How to Paint Fire in Watercolors
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Fire is mesmerising. Both beautiful and dangerous, exciting and soothing at the same time, it is one of nature's elemental forces. It is also fun to paint with watercolours and not as difficult as you might imagine.
Scottish watercolourist and painting tutor Christian Wharton suggests painting from your imagination, at first, rather than from nature. "If you have the added worry of making a good likeness, this is inhibiting and the sense of pleasure is lost," she says. "It is much better to experiment innocently, using imagination and a sense of design."
- Both beautiful and dangerous, exciting and soothing at the same time, it is one of nature's elemental forces.
- It is also fun to paint with watercolours and not as difficult as you might imagine.
watercolour paints image by DLeonis from Fotolia.com
Fill individual pans of the watercolour mixing tray with different colours. Mix watercolour paints and water to create a variety of shades. Include separate pans of yellows, reds and oranges as well as some pale green and pale blue.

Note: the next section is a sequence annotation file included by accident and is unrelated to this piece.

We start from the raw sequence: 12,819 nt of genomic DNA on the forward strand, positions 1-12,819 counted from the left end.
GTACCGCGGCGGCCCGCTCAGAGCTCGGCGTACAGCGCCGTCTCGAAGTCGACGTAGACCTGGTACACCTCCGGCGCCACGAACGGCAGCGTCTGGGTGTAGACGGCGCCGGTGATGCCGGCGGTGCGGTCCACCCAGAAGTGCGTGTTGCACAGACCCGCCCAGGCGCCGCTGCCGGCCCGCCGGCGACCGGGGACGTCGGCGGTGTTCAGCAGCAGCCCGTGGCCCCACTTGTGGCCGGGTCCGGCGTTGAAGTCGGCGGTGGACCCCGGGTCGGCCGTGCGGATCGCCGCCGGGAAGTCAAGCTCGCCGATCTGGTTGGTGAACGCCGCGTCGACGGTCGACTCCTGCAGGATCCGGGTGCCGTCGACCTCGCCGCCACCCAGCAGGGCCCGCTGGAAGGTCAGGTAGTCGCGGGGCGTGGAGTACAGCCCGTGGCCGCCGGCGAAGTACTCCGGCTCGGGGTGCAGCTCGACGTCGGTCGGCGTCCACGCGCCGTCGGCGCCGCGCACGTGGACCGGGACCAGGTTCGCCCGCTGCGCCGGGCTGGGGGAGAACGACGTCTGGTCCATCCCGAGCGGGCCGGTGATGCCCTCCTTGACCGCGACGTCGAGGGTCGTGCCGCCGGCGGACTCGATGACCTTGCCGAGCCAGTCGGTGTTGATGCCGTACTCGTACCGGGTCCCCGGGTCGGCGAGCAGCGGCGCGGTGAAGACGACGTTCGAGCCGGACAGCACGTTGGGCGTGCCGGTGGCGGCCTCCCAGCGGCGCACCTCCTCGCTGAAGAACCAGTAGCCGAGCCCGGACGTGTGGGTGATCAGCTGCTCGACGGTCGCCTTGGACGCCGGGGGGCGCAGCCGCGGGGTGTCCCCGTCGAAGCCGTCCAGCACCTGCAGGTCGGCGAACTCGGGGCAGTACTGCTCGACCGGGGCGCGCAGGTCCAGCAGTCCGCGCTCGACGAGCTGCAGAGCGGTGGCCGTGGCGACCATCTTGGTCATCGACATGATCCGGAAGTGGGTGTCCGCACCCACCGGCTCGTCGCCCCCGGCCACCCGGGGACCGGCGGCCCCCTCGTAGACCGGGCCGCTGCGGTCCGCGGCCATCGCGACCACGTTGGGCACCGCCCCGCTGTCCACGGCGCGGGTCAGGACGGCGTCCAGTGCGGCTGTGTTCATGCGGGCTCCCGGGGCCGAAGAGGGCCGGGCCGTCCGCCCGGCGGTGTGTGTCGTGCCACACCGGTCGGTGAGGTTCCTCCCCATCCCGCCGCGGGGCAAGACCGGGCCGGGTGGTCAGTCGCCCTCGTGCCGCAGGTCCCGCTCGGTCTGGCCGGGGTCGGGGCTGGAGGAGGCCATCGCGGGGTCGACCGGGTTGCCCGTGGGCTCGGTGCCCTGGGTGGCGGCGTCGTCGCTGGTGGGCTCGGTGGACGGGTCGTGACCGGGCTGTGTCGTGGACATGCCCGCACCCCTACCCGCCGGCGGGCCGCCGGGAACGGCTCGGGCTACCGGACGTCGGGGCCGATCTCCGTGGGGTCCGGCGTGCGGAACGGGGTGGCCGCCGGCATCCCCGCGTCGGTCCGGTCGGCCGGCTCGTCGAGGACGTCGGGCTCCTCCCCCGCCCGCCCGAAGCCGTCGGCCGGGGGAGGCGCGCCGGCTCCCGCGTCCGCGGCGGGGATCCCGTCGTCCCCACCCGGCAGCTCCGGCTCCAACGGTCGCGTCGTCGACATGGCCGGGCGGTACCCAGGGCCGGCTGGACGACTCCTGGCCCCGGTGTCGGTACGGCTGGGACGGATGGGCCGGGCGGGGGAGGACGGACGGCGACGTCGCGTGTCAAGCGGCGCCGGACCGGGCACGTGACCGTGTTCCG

Tape the watercolour paper to a work surface or board. Wet the paper with plain water.
Paint a series of short, vertical lines using all the different colours. The brightest yellows will suggest the hottest part of the fire. Christian Wharton suggests that when you do this, you paint quickly, imagining the fire taking hold.
Use colour to suggest motion. Warm colours such as reds, oranges and yellows give the illusion of movement and seem to come forward in a painting.
- Tape the watercolour paper to a work surface or board.
- Warm colours such as reds, oranges and yellows give the illusion of movement and seem to come forward in a painting.
Use greens and blues sparingly. They are cool colours and will suggest where the fire may be coolest.
- Christian Wharton: Figurative Exercises for Watercolor Painting
- "Watercolour Painting For Dummies"; Colette Pitcher; 2008
- Some artists like to paint on dry paper for more control. Lightly wetting the paper when painting fire allows paints to blend and flow, adding a dynamism and the element of surprise to the painting.
Ellen Falconetti has written professionally since 1981. Her work has appeared in major newspapers in England and the U.S.A. as well as on a variety of websites and mobile media. Falconetti specializes in travel, lifestyle, telecoms and technology. She has Bachelor of Science in speech and journalism from Syracuse University and a master's degree in creative writing from a British university.